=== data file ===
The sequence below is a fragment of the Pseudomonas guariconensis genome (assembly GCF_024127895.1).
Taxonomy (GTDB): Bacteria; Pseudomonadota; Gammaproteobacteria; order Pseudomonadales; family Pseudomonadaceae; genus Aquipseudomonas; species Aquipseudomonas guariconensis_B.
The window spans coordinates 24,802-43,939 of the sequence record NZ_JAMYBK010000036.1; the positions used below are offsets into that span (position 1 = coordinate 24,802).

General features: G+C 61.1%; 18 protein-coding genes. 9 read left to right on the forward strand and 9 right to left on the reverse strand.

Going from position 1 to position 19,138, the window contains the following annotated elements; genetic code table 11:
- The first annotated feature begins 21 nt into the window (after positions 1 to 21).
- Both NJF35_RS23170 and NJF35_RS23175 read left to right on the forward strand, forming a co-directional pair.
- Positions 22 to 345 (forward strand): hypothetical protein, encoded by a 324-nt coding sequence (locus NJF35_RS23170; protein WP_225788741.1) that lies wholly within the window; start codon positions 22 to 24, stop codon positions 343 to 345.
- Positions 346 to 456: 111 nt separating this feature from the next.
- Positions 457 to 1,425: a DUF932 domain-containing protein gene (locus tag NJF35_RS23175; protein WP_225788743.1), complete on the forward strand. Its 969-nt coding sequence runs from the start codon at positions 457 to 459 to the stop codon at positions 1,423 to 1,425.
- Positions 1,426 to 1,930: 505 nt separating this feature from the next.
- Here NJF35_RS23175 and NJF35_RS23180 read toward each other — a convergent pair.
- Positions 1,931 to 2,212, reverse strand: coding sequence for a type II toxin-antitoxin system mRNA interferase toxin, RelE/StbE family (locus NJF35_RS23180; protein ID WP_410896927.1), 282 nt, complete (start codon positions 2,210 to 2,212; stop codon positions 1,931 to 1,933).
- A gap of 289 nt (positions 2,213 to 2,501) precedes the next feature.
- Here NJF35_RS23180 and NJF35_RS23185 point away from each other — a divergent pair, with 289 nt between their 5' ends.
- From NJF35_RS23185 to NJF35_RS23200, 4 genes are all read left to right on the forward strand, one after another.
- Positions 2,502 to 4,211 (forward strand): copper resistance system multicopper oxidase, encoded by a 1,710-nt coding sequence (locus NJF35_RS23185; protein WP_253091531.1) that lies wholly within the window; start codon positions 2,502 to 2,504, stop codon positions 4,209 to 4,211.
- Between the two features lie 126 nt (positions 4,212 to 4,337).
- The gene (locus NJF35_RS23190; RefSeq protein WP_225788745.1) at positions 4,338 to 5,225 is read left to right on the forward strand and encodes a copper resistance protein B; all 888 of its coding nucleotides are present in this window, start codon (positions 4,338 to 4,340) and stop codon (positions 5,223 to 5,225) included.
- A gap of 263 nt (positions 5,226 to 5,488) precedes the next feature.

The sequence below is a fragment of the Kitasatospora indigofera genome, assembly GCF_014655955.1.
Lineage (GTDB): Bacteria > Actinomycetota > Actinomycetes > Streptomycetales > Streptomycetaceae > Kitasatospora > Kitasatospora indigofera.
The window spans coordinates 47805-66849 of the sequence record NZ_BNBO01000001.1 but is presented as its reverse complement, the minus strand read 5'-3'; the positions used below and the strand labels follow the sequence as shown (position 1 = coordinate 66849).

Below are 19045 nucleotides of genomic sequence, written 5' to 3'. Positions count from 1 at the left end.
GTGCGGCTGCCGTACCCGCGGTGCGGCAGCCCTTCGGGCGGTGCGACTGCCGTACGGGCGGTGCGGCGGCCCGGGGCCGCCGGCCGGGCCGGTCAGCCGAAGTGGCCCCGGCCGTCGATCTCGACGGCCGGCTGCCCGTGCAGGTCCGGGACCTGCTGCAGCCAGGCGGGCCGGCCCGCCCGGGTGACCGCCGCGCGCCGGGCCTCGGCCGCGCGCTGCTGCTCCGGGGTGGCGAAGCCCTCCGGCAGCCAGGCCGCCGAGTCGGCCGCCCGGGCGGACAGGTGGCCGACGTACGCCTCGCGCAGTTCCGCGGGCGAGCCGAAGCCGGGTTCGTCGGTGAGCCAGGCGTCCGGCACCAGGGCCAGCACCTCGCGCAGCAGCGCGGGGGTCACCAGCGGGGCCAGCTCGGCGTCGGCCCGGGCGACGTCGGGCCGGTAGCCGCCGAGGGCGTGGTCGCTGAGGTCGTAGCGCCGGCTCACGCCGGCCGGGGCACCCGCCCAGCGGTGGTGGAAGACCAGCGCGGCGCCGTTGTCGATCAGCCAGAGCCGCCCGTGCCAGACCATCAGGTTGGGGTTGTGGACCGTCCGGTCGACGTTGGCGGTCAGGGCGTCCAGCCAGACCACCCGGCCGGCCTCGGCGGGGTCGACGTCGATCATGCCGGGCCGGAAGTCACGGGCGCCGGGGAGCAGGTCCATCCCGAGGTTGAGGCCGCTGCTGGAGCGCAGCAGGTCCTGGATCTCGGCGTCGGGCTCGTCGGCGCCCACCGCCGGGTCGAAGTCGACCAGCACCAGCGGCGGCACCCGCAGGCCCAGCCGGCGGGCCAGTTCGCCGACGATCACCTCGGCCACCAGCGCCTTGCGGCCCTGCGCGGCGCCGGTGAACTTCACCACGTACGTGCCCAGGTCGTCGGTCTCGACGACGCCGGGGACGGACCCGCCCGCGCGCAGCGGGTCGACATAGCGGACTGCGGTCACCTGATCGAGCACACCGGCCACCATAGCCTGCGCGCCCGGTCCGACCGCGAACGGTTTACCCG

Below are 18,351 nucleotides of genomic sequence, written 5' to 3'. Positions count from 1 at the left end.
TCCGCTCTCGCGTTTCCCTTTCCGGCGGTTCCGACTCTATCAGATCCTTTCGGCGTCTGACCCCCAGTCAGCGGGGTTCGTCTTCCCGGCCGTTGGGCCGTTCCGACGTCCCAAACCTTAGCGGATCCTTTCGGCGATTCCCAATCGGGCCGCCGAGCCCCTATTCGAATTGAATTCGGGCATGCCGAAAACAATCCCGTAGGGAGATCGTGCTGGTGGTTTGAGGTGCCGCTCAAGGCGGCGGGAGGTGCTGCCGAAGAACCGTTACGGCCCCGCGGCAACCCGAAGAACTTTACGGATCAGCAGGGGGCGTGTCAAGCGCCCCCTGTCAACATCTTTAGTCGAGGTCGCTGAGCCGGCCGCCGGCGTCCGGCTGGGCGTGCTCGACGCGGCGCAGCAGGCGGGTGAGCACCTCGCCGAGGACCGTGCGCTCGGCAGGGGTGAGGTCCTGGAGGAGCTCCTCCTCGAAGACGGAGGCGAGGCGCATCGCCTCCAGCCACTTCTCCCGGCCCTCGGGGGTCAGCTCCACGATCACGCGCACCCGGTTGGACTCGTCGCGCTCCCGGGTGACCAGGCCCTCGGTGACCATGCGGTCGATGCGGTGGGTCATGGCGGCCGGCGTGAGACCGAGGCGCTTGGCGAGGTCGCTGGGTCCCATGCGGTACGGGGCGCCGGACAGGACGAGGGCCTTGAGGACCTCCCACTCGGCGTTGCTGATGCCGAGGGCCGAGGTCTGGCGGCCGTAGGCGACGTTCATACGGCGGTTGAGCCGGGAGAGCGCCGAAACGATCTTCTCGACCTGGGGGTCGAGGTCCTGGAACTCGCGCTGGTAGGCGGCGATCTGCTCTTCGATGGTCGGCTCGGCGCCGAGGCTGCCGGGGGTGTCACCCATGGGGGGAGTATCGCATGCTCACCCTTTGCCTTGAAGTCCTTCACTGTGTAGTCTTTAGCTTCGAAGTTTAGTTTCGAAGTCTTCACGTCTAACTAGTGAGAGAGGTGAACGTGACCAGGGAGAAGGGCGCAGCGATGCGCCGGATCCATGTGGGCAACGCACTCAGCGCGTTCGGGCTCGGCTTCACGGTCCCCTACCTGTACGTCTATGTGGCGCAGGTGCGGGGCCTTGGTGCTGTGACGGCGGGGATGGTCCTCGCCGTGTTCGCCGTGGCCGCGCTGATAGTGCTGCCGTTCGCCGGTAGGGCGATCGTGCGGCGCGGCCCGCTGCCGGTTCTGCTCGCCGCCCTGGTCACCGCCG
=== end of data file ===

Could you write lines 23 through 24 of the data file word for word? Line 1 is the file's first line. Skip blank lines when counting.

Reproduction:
The window spans coordinates 47805-66849 of the sequence record NZ_BNBO01000001.1 but is presented as its reverse complement, the minus strand read 5'-3'; the positions used below and the strand labels follow the sequence as shown (position 1 = coordinate 66849).

Below are 19045 nucleotides of genomic sequence, written 5' to 3'. Positions count from 1 at the left end.